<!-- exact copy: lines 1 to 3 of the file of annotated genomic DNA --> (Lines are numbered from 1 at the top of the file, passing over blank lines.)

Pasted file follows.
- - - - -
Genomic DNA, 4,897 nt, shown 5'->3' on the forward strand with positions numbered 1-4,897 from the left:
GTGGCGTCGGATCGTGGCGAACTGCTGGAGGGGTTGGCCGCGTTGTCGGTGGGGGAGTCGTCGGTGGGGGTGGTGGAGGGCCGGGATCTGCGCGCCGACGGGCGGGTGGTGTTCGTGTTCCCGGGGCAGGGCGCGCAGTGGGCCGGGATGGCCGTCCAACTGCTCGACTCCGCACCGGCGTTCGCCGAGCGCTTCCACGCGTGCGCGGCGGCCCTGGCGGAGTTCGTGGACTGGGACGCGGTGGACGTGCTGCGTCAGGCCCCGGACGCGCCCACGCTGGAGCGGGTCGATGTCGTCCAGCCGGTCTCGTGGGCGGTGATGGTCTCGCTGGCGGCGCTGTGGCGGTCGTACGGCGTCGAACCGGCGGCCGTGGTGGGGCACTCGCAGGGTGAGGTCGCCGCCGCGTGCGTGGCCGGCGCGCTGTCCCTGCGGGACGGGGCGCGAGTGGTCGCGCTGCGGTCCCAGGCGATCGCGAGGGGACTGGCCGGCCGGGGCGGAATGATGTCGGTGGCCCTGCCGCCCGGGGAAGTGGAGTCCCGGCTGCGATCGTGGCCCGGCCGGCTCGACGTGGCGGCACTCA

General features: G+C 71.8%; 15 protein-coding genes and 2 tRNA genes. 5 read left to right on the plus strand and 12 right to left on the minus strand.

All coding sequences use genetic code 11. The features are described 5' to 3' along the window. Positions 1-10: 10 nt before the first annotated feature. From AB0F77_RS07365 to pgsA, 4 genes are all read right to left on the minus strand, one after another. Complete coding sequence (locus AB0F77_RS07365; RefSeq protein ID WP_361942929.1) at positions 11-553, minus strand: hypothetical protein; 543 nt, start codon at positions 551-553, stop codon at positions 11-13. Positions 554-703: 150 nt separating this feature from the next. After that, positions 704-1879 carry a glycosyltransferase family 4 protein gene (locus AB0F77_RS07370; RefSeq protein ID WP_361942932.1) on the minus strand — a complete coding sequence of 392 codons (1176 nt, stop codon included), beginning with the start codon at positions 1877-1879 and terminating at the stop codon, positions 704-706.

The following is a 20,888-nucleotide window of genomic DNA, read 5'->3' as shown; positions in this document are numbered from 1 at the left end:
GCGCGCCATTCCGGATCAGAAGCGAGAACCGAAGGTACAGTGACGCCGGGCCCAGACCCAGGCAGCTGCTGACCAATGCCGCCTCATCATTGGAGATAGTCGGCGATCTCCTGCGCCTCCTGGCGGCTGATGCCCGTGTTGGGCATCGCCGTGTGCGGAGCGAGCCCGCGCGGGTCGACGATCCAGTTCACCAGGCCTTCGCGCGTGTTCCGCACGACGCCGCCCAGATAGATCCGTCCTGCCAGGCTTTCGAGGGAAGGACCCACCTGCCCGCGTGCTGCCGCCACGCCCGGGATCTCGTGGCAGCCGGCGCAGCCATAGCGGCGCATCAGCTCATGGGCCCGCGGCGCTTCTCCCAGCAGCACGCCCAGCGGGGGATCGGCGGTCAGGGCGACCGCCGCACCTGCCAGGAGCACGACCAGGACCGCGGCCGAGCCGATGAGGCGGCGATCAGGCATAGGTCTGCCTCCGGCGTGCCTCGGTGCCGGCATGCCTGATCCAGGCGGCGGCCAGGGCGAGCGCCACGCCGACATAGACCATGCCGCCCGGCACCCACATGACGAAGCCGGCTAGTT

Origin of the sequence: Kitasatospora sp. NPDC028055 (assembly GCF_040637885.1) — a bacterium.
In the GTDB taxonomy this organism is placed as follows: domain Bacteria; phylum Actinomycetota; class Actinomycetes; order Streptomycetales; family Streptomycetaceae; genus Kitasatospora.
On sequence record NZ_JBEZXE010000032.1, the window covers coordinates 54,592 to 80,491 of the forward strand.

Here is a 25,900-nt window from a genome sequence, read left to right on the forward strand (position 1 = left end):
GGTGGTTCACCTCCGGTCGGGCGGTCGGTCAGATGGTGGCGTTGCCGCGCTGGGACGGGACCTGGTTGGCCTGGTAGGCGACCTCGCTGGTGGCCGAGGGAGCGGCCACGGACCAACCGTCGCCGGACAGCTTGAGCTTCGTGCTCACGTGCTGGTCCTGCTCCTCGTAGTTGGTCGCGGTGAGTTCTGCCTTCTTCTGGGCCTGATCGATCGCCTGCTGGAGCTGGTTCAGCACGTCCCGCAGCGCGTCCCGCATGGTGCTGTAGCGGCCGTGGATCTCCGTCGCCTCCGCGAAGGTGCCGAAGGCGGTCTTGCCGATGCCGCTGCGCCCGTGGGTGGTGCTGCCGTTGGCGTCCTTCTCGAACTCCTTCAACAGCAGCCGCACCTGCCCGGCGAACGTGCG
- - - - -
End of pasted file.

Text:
Genomic DNA, 4,897 nt, shown 5'->3' on the forward strand with positions numbered 1-4,897 from the left:
GTGGCGTCGGATCGTGGCGAACTGCTGGAGGGGTTGGCCGCGTTGTCGGTGGGGGAGTCGTCGGTGGGGGTGGTGGAGGGCCGGGATCTGCGCGCCGACGGGCGGGTGGTGTTCGTGTTCCCGGGGCAGGGCGCGCAGTGGGCCGGGATGGCCGTCCAACTGCTCGACTCCGCACCGGCGTTCGCCGAGCGCTTCCACGCGTGCGCGGCGGCCCTGGCGGAGTTCGTGGACTGGGACGCGGTGGACGTGCTGCGTCAGGCCCCGGACGCGCCCACGCTGGAGCGGGTCGATGTCGTCCAGCCGGTCTCGTGGGCGGTGATGGTCTCGCTGGCGGCGCTGTGGCGGTCGTACGGCGTCGAACCGGCGGCCGTGGTGGGGCACTCGCAGGGTGAGGTCGCCGCCGCGTGCGTGGCCGGCGCGCTGTCCCTGCGGGACGGGGCGCGAGTGGTCGCGCTGCGGTCCCAGGCGATCGCGAGGGGACTGGCCGGCCGGGGCGGAATGATGTCGGTGGCCCTGCCGCCCGGGGAAGTGGAGTCCCGGCTGCGATCGTGGCCCGGCCGGCTCGACGTGGCGGCACTCA

General features: G+C 71.8%; 15 protein-coding genes and 2 tRNA genes. 5 read left to right on the plus strand and 12 right to left on the minus strand.